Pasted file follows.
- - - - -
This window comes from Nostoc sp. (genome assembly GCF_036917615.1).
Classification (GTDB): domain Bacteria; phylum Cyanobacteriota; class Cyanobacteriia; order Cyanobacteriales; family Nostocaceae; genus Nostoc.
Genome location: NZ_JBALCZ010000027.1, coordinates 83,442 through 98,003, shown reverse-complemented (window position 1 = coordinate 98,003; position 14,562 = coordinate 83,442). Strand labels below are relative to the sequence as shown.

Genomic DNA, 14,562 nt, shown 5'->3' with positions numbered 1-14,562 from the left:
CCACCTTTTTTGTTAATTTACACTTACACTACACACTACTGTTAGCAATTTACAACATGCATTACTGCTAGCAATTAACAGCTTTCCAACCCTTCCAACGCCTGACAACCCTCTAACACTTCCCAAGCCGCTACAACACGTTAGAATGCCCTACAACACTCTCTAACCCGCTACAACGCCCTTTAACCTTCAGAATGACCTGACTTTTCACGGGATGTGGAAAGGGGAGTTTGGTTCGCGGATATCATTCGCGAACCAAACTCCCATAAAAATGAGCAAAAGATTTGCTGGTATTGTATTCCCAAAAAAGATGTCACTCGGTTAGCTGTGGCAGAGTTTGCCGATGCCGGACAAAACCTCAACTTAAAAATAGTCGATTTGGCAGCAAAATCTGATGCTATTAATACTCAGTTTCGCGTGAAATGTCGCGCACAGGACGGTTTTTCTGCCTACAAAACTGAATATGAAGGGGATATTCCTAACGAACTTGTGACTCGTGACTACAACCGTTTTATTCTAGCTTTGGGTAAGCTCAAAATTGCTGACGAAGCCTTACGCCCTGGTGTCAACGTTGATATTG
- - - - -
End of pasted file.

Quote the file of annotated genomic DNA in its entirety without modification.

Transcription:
This window comes from Nostoc sp. (genome assembly GCF_036917615.1).
Classification (GTDB): domain Bacteria; phylum Cyanobacteriota; class Cyanobacteriia; order Cyanobacteriales; family Nostocaceae; genus Nostoc.
Genome location: NZ_JBALCZ010000027.1, coordinates 83,442 through 98,003, shown reverse-complemented (window position 1 = coordinate 98,003; position 14,562 = coordinate 83,442). Strand labels below are relative to the sequence as shown.

Genomic DNA, 14,562 nt, shown 5'->3' with positions numbered 1-14,562 from the left:
CCACCTTTTTTGTTAATTTACACTTACACTACACACTACTGTTAGCAATTTACAACATGCATTACTGCTAGCAATTAACAGCTTTCCAACCCTTCCAACGCCTGACAACCCTCTAACACTTCCCAAGCCGCTACAACACGTTAGAATGCCCTACAACACTCTCTAACCCGCTACAACGCCCTTTAACCTTCAGAATGACCTGACTTTTCACGGGATGTGGAAAGGGGAGTTTGGTTCGCGGATATCATTCGCGAACCAAACTCCCATAAAAATGAGCAAAAGATTTGCTGGTATTGTATTCCCAAAAAAGATGTCACTCGGTTAGCTGTGGCAGAGTTTGCCGATGCCGGACAAAACCTCAACTTAAAAATAGTCGATTTGGCAGCAAAATCTGATGCTATTAATACTCAGTTTCGCGTGAAATGTCGCGCACAGGACGGTTTTTCTGCCTACAAAACTGAATATGAAGGGGATATTCCTAACGAACTTGTGACTCGTGACTACAACCGTTTTATTCTAGCTTTGGGTAAGCTCAAAATTGCTGACGAAGCCTTACGCCCTGGTGTCAACGTTGATATTG